Ellen Voie, President of Women in Trucking, a trade association based in Plover, WI, advocates for women in all aspects of trucking, has found that local driving is an attractive option for women who want to merge back into a career after staying at home with children. She advises recruiters to make it clear your company wants women by showcasing women drivers in job descriptions and by including women managers in the hiring process.
As you’re recruiting candidates for your truck driver position there are certain skills essential to good truck drivers that you should be sure to inquire about during the interview process, including:
- Patience and diplomacy
- Flexibility (especially when navigating erratic and unpredictable traffic conditions and routes)
- Willingness to comply with regulations and rules
- Collaborative communication skills with dispatchers and schedulers
- Consistency and truthfulness in keeping logs and reports
- Some degree of mechanical skills which may be needed when collaborating with mechanics at the home site
- Ability to adapt to new technologies (especially those involving communication and monitoring)
- Math skills for calculating bills of lading and for understanding customer documentation
Potential recruits will check your operation and the type of vehicles and routes you offer, points out Lyle Gruntorad, Program Chair for the Commercial Drivers License training program at Southeast Community College in Lincoln, Nebraska. Candidates will screen you on or off their short list partly based on what they find via online searches, so post essential details about equipment, schedules and company culture.
Interviewing for Local Truck Drivers
When it comes to truck driver hiring, employers sometimes ask interview questions that may not be legal. Consider using an interview guide as part of your interview preparation. Keep these other factors in mind when interviewing local truck drivers:
Reliability is essential. For newly trained drivers, ask about how they have stayed on schedule with prior jobs. For experienced candidates, ask how they handle schedule-derailing complications on the road.
Personal grooming and a friendly demeanor. These factors are key to cultivating customer relationships. Your company’s name is on the truck, but it’s the driver who defines your company’s reputation with customers.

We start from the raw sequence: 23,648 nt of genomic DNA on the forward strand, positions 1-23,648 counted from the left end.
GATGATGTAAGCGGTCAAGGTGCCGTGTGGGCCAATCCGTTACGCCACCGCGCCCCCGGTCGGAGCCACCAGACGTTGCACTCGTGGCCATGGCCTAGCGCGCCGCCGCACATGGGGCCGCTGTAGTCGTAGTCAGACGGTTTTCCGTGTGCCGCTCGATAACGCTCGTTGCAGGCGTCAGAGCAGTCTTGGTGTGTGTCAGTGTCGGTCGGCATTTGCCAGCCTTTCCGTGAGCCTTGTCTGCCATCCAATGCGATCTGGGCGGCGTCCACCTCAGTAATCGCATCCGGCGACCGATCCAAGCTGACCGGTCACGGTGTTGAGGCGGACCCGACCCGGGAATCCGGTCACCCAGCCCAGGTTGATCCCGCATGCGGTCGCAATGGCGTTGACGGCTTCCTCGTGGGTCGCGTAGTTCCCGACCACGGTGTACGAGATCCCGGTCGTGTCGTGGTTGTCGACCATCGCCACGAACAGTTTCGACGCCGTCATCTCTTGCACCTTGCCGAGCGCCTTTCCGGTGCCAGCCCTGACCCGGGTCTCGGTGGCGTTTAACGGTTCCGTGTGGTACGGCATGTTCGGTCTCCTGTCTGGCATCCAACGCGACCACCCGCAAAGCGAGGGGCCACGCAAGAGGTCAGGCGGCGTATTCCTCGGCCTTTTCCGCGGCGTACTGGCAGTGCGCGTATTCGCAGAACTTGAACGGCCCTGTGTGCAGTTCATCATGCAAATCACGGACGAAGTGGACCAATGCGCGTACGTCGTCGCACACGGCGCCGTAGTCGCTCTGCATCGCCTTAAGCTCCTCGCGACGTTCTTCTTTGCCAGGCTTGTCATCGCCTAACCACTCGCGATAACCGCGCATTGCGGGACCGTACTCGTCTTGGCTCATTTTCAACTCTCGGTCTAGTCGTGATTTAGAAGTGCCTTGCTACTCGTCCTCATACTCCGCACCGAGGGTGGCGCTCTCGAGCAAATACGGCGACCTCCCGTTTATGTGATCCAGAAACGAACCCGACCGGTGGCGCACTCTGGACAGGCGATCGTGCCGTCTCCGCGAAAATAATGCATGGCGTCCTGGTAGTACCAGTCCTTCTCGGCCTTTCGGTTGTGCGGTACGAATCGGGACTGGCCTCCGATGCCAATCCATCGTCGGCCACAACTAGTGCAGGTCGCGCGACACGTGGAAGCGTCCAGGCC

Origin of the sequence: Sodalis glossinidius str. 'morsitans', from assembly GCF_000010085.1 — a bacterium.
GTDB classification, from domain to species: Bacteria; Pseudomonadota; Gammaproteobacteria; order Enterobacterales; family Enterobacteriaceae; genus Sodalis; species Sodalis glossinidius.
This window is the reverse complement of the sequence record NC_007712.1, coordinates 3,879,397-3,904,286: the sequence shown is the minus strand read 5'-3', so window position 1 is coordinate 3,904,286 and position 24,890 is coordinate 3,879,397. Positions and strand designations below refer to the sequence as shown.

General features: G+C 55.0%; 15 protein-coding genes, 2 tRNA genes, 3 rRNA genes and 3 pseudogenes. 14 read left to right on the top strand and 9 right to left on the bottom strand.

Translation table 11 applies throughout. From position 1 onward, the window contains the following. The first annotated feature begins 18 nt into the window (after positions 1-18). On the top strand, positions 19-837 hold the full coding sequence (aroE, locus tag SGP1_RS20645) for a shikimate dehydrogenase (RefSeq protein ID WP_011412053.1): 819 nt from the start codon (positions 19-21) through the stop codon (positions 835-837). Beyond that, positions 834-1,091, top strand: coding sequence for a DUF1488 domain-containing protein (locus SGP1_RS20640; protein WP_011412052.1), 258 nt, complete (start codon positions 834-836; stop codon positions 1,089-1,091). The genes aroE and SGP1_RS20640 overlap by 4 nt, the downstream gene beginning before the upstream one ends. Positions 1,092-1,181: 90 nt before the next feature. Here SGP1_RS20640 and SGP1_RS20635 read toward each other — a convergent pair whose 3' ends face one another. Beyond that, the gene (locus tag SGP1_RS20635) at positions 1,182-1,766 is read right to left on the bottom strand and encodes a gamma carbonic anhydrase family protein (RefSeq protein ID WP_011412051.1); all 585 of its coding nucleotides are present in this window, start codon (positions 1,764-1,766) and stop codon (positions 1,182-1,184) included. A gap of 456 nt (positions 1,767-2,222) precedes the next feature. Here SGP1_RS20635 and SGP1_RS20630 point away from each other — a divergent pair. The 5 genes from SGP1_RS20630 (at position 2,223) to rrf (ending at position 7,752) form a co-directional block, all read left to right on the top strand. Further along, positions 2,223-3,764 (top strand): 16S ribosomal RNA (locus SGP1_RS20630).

Experience handling vehicle accidents. Ask experienced candidates how they’ve handled vehicle accidents in the past.
Recruiting Truck Drivers
Employers may offer opportunities for career advancement when recruiting truck drivers. For example, an employer could offer specialty experience or training to broaden an employee’s skill base, such as learning to operate a dump truck. A company could also offer specific assignments if a candidate has a preferred route or shift. You may also want to keep a candidate under consideration for related jobs like dispatchers or trainers.
Stay in touch with Millennial candidates via Facebook and Twitter, advises trucking operations consultant Stephen Prelipp, of Prelipp Consulting, based in Chapel Hill, NC. Candidates in their twenties and early thirties tend to be in sync with the rapidly evolving technology demands of driving and are interested in hearing about equipment, benefits and routes, he says.
Retaining Truck Drivers
Seniority should be rewarded with plum schedules and routes, but one driver’s plum is another’s prune. Drivers expect top performance to be met with their choice of schedules and routes. Additional training and skills development shows drivers that you’re investing in their professional future.
Truck cabs are designed by default for average-sized men. Progressive employers are semi-customizing cabs to accommodate drivers whose size and proportion are outside the traditional norms for adult males of European ancestry. Accommodating cabs involves adapting seats, seat belts, pedals, dashboards and steering columns, according to Gruntorad.